In many ways, London is the ideal city: full of vibrant cultural diversity, historical landmarks, unique neighbourhoods and open parks, all connected with winding streets and a convenient public transit system. In order to get the most out of your time here, it’s best to be aware of some of the differences in culture and lifestyle. Here are 13 things to expect so you don’t look like a total tourist:
- Any sidewalk/staircase/walkway will be utter chaos. On the roads, you drive on the left. On the elevators you stay to the right. Everywhere else, there are no rules; also sometimes large groups of people just stop walking altogether. Be prepared to dodge, duck, dip, dive, and dodge.
- London is very walkable. If something is one or two stops away on the subway, you’ll be there faster if you walk. A tube stop may look like just a small dot on the map, but don’t be deceived. Some stations are enormous and riding the escalators sometimes feels like you’re on a journey to the centre of the universe. The streets are more interesting anyway.
- People may curse at you if you say “Excuse me,” which apparently translates into “You’re in my way” in British. If you need to get past somebody, just say sorry. In pretty much any situation, just say sorry. Constantly apologizing is the best way to fit in here.
- Don’t talk to anyone on the tube. Don’t make eye contact with anyone on the tube. If you really want to make friends on the tube, bring a book and use your imagination.
- Street signs are attached to the buildings at every intersection. Also, you can use
the GPS function on your phone when you don’t have signal or wifi. Turn your wifi on, and even without a network, your maps app will be able to find you.
- If you go out to a club, someone outside will probably ask you if you want to buy drugs. If someone tries selling you balloons, he isn’t going to fill it with helium and tie it to your wrist so you can skip through a field of flowers. It’s drugs. Politely say no thank you – unless you’re in the mood to break the law and/or sacrifice your morals and money, etc.
- Side note: Don’t say “No I don’t effing want your effing cocaine. What do I look like? Get away from me!” unless you’re trying to test your self-defence skills against someone with a knife. Ask my roommate.
- After being told there isn’t peanut butter, you’ll be very excited to find a jar of it in the “ethnic foods” section at the grocery store. Then you’ll buy it, and it will be dry and disappointing and impossible to spread on anything. Give up hope now and buy Nutella instead.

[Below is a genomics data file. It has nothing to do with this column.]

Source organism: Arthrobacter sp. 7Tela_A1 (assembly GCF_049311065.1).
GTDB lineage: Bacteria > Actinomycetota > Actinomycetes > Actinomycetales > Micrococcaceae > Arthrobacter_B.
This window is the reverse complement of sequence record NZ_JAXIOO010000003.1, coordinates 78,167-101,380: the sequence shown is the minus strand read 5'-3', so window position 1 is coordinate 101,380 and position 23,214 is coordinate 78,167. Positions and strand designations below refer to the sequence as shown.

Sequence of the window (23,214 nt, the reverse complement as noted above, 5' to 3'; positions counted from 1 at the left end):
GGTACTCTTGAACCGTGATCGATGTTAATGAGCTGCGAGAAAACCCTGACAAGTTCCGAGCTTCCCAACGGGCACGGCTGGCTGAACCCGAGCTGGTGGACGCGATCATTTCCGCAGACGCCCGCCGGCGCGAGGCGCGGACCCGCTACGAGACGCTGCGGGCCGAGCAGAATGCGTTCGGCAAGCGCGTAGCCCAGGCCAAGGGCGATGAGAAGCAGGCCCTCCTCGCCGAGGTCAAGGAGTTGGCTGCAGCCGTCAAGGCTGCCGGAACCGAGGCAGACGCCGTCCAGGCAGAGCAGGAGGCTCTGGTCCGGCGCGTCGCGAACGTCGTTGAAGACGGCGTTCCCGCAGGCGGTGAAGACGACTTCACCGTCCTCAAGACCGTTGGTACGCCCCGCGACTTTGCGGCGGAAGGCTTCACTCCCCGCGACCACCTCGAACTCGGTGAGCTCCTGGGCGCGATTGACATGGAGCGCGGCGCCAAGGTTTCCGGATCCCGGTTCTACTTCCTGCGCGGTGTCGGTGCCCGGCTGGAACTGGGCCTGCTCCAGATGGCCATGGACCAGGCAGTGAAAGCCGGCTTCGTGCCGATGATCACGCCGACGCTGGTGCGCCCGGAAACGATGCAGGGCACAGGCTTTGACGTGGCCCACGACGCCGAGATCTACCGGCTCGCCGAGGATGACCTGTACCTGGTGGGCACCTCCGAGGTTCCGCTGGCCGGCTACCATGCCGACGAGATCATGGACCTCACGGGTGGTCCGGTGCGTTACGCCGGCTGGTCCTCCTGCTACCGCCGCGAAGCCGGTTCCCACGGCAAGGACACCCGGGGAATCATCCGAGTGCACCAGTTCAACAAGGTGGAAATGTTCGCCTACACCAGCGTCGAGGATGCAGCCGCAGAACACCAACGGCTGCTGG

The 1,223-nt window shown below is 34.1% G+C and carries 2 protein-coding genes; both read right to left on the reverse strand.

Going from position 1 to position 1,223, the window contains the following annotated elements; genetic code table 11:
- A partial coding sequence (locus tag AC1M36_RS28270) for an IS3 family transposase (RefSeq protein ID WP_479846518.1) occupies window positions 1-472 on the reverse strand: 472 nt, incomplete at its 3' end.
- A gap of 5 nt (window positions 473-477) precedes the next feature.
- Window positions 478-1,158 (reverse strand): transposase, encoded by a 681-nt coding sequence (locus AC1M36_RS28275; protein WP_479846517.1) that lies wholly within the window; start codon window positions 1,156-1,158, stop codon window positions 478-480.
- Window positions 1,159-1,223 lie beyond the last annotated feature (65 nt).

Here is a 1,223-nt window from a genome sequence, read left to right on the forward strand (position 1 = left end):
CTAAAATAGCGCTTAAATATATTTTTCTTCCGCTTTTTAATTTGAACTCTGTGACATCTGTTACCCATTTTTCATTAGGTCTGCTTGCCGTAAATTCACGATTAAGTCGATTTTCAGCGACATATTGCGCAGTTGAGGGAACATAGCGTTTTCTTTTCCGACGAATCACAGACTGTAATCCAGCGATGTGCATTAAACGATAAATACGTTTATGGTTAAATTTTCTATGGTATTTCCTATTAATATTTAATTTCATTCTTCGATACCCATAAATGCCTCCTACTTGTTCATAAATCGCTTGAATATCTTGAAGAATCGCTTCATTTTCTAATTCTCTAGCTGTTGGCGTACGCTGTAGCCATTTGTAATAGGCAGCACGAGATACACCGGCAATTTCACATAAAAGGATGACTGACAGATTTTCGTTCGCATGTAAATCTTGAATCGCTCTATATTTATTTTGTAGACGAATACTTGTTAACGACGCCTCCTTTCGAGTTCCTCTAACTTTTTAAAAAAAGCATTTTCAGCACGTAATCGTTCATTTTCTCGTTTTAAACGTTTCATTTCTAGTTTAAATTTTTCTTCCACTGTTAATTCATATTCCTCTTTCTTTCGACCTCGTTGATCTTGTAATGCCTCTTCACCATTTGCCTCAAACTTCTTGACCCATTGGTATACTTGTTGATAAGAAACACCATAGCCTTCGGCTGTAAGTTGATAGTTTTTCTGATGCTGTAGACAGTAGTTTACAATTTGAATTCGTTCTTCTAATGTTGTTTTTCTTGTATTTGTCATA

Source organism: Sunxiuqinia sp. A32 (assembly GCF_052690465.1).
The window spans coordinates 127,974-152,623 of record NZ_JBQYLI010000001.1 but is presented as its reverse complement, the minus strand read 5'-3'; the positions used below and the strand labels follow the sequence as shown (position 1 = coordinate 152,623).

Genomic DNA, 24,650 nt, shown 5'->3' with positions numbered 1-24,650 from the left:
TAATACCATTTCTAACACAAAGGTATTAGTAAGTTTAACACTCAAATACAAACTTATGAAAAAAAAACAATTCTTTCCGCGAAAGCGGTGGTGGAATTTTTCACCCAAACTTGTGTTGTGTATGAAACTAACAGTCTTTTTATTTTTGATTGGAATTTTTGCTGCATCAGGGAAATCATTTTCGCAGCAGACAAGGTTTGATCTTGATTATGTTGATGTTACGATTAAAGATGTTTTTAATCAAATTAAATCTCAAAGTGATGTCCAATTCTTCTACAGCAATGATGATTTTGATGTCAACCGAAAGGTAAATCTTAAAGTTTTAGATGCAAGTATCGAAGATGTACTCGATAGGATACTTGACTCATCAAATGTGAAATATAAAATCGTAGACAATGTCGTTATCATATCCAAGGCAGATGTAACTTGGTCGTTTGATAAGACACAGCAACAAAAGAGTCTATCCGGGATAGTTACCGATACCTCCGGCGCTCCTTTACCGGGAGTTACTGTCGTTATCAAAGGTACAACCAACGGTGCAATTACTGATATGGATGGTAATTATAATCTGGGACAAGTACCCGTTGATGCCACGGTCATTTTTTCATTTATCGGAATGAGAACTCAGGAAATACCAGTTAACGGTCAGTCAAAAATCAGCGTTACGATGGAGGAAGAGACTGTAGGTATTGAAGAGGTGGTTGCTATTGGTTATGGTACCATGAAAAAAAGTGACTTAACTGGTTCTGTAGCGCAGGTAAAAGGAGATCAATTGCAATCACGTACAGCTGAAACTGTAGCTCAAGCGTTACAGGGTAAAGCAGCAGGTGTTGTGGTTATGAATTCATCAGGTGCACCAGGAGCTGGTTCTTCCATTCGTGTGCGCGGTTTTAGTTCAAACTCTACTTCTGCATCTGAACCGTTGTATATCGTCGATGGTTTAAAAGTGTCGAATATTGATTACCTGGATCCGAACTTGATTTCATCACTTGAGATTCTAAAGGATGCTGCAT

- In general, don’t tip. After spending any amount of time here, you’ll be broke enough as it is.
- People will tell you that South London is up and coming. However, if you visit neighbourhoods like Peckham or Brixton for a night out, the only thing up and coming will be your heart rate as you run for your life back to the tube station. If you must take the trek south, go at, like, noon. And bring your whole wolf pack.
- People you don’t know will touch you, especially on crowded subways. It will be an accident, but it will bother you more than it bothers the other person. Unless they’re touching the inside of your pocket, brush it off.
- You will hear “Wonderwall” by Oasiseverywhere you go and people will go insane every time it plays. Same with “Mr. Brightside” by the Killers. The Brits just can’t get enough, so learn the words and learn to love them.
- Jaywalking is totally legal, but make sure you look the right way before crossing so you don’t end up as a windshield splatter on a double-decker bus.
- For interesting events that most tourists won’t be aware of, check out Time Out (a magazine given out on the tube every Tuesday morning, but also online), and the Londonist. These websites are a great way to find out about concerts, new restaurants, and festivals off the beaten path.
For more, check out my earlier post on must-see attractions in London.